Yesterday's women's downhill was an exercise in timing precision. For the first time in Olympic alpine skiing history, we had a tied for a gold medal and the bronze medalist finished just one-tenth of a second behind. The Olympic Zone has more on how far timing technology has come in recent decades.
At the Olympics there are the artists, athletes who compete before a discriminating panel, sometimes leaving results up in the air; and then there are the racers, athletes who compete against a clock. In racing, the clock doesn't lie.
“I've always been a little biased towards ski racing, or sports that are judged solely by the clock. You can't hide behind that,” U.S. skier Marco Sullivan said.
Timing has always been crucial to the Olympics, but athletes are getting faster and stronger and equipment continues to improve forcing technology to become even more accurate, particularly in sliding sports like bobsled.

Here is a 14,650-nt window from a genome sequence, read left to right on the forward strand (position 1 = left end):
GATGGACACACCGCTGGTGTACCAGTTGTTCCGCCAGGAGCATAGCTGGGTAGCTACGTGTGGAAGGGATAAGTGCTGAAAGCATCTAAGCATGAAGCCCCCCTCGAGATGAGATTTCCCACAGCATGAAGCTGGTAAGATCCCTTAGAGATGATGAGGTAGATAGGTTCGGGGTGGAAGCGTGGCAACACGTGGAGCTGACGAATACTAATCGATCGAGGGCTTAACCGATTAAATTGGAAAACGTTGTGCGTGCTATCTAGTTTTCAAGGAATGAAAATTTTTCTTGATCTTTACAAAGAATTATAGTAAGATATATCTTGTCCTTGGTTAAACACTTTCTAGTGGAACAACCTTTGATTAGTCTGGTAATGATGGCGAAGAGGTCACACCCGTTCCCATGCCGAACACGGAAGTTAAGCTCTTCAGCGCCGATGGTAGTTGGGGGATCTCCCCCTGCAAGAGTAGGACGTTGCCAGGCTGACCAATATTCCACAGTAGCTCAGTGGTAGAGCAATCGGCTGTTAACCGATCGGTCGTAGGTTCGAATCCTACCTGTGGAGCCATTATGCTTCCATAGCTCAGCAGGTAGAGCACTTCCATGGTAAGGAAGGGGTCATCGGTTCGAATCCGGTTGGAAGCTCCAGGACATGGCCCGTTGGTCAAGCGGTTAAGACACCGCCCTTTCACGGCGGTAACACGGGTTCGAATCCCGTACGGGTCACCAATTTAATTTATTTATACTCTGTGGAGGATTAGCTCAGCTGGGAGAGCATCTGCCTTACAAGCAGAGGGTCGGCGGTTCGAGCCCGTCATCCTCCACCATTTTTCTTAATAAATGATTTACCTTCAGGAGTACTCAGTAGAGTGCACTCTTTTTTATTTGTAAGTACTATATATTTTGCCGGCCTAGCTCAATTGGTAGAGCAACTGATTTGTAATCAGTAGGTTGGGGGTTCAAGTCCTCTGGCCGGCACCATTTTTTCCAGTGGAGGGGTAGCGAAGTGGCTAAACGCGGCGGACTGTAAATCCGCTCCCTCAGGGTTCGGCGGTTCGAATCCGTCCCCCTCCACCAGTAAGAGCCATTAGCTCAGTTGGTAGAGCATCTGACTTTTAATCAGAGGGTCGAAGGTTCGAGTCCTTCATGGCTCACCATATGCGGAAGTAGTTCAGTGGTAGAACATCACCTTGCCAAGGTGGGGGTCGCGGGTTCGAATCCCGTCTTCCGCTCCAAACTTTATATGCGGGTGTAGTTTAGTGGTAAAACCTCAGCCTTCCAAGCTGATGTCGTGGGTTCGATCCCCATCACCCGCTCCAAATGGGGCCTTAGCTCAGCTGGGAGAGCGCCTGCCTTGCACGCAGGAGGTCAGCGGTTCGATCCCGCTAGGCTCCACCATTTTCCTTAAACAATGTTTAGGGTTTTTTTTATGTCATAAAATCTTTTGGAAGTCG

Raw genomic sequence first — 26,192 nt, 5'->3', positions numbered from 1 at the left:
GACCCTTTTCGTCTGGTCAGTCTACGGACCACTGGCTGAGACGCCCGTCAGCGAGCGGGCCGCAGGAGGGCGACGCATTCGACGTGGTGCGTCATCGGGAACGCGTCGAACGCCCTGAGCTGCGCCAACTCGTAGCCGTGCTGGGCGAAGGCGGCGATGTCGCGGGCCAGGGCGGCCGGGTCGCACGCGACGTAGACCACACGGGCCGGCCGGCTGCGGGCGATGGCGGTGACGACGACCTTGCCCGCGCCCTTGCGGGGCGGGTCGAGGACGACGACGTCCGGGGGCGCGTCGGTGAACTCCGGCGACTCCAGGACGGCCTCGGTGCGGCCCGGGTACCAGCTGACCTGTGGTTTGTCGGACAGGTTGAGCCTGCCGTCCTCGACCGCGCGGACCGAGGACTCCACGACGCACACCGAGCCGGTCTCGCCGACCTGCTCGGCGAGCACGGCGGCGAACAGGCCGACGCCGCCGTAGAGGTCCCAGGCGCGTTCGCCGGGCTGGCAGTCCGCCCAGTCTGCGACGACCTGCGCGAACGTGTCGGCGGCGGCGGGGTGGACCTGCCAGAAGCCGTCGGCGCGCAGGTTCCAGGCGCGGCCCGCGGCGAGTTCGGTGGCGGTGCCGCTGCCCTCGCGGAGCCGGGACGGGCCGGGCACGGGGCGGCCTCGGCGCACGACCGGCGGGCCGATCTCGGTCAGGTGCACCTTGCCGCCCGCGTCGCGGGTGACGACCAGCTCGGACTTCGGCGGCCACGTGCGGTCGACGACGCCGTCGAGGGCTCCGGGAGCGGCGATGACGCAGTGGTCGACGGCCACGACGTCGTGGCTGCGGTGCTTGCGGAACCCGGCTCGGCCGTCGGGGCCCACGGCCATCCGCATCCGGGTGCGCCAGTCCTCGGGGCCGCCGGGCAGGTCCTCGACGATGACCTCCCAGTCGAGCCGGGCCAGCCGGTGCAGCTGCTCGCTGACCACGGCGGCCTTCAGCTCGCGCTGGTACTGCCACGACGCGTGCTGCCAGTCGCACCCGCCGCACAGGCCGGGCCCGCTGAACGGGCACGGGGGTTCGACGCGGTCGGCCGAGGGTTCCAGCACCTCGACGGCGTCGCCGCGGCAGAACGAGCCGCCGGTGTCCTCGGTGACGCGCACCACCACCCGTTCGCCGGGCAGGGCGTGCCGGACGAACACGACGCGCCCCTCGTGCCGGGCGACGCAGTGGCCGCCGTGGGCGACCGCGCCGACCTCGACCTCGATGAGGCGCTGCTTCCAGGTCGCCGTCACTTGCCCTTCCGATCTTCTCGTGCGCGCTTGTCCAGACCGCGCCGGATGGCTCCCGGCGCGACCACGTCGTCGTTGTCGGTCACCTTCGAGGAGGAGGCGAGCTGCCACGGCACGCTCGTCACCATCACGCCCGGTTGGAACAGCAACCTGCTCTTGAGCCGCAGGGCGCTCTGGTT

"You go to the '32 Olympics, the first and second place in one heat would be 2 or 3 or 4 seconds. In our day, the difference between first or second place is very commonly a hundredth of a second. A long time ago it was the champagne of thrills and now it is the mixture between science and sport,” NBC analyst John Morgan said.
A science that is measured in just the blink of an eye.
“You'll see hundredths of a second separate people in the gold, silver, bronze medals, and even somebody who won't get a medal by a hundredth of a second,” Morgan said.
Which makes for some of the most exciting finishes in sports, including the 2-man race in 1998 when there was a tie for Olympic gold.
Scenarios like that one may soon be a thing of the past
Jumping to the next Olympic Games, Omega is saying they can time down to one millionth of a second
In case you're wondering, a millionth of a second is to the sixth decimal point. Bobsled still times to one hundredth of a second, but the most precise timing at the Olympics is in luge and short track, which are timed to the thousandth of a second.